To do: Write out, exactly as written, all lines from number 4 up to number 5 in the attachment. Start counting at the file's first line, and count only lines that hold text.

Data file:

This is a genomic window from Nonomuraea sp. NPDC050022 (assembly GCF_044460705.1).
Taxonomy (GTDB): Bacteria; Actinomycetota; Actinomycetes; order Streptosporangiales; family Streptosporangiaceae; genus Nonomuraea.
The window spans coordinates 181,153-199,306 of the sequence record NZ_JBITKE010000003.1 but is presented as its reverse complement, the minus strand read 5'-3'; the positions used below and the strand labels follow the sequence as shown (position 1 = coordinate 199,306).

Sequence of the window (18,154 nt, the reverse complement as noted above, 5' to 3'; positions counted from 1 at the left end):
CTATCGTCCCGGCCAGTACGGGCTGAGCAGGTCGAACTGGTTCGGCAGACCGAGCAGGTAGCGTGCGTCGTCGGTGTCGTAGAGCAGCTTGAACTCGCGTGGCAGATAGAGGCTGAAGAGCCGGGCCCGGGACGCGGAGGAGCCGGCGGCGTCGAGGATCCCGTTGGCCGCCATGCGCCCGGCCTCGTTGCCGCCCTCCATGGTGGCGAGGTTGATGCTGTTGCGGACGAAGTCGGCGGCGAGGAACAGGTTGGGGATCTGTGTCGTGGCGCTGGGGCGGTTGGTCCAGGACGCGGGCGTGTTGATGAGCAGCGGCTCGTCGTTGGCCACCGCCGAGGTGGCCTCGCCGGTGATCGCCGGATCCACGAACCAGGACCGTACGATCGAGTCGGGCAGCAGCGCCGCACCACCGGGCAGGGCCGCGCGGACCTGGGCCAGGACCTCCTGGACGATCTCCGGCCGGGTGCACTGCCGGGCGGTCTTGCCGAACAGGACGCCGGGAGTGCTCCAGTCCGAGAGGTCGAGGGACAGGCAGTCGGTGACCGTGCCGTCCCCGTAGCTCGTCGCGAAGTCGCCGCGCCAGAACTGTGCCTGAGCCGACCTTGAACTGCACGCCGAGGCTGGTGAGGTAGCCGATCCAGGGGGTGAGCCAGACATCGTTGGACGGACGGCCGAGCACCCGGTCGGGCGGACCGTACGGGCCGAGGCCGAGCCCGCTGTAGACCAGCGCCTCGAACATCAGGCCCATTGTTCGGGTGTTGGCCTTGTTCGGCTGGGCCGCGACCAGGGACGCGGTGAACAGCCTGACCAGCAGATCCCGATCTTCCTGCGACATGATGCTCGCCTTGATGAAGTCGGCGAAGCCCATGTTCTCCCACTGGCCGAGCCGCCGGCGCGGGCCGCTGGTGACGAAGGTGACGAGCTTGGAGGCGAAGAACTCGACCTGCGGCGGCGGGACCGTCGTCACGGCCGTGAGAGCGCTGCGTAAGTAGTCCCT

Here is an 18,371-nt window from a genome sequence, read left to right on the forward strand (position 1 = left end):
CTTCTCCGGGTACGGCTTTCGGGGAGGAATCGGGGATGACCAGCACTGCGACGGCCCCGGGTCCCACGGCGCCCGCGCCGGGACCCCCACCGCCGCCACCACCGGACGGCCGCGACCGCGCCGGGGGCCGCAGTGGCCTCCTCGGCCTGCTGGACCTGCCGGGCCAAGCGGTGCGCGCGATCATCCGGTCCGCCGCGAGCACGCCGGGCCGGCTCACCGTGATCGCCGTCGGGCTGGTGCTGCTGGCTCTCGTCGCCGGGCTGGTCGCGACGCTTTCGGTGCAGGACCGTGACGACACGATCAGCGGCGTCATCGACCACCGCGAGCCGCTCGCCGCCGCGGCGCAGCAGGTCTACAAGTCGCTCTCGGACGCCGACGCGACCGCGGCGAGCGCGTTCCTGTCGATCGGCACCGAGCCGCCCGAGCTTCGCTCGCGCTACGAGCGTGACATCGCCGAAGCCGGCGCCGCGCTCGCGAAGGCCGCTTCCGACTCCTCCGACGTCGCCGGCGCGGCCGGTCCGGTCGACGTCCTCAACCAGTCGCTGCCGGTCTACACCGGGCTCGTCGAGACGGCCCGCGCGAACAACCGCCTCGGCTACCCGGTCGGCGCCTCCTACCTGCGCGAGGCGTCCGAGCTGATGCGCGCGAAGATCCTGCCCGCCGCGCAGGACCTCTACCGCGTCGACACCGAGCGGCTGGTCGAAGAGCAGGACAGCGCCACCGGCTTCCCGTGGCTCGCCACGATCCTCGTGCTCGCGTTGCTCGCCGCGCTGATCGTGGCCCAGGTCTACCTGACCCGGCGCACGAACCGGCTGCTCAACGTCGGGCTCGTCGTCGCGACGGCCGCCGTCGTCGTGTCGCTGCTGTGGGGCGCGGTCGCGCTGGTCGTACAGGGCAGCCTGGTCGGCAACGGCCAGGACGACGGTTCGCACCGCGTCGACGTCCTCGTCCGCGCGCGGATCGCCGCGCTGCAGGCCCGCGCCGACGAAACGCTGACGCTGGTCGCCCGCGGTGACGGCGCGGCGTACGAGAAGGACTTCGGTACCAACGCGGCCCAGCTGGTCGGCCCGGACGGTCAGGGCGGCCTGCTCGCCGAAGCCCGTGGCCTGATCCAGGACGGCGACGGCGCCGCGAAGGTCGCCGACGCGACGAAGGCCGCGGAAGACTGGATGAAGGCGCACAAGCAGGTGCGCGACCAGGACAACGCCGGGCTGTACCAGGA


Sequence of the window (18,154 nt, the reverse complement as noted above, 5' to 3'; positions counted from 1 at the left end):
CTATCGTCCCGGCCAGTACGGGCTGAGCAGGTCGAACTGGTTCGGCAGACCGAGCAGGTAGCGTGCGTCGTCGGTGTCGTAGAGCAGCTTGAACTCGCGTGGCAGATAGAGGCTGAAGAGCCGGGCCCGGGACGCGGAGGAGCCGGCGGCGTCGAGGATCCCGTTGGCCGCCATGCGCCCGGCCTCGTTGCCGCCCTCCATGGTGGCGAGGTTGATGCTGTTGCGGACGAAGTCGGCGGCGAGGAACAGGTTGGGGATCTGTGTCGTGGCGCTGGGGCGGTTGGTCCAGGACGCGGGCGTGTTGATGAGCAGCGGCTCGTCGTTGGCCACCGCCGAGGTGGCCTCGCCGGTGATCGCCGGATCCACGAACCAGGACCGTACGATCGAGTCGGGCAGCAGCGCCGCACCACCGGGCAGGGCCGCGCGGACCTGGGCCAGGACCTCCTGGACGATCTCCGGCCGGGTGCACTGCCGGGCGGTCTTGCCGAACAGGACGCCGGGAGTGCTCCAGTCCGAGAGGTCGAGGGACAGGCAGTCGGTGACCGTGCCGTCCCCGTAGCTCGTCGCGAAGTCGCCGCGCCAGAACTGTGCCTGAGCCGACCTTGAACTGCACGCCGAGGCTGGTGAGGTAGCCGATCCAGGGGGTGAGCCAGACATCGTTGGACGGACGGCCGAGCACCCGGTCGGGCGGACCGTACGGGCCGAGGCCGAGCCCGCTGTAGACCAGCGCCTCGAACATCAGGCCCATTGTTCGGGTGTTGGCCTTGTTCGGCTGGGCCGCGACCAGGGACGCGGTGAACAGCCTGACCAGCAGATCCCGATCTTCCTGCGACATGATGCTCGCCTTGATGAAGTCGGCGAAGCCCATGTTCTCCCACTGGCCGAGCCGCCGGCGCGGGCCGCTGGTGACGAAGGTGACGAGCTTGGAGGCGAAGAACTCGACCTGCGGCGGCGGGACCGTCGTCACGGCCGTGAGAGCGCTGCGTAAGTAGTCCCT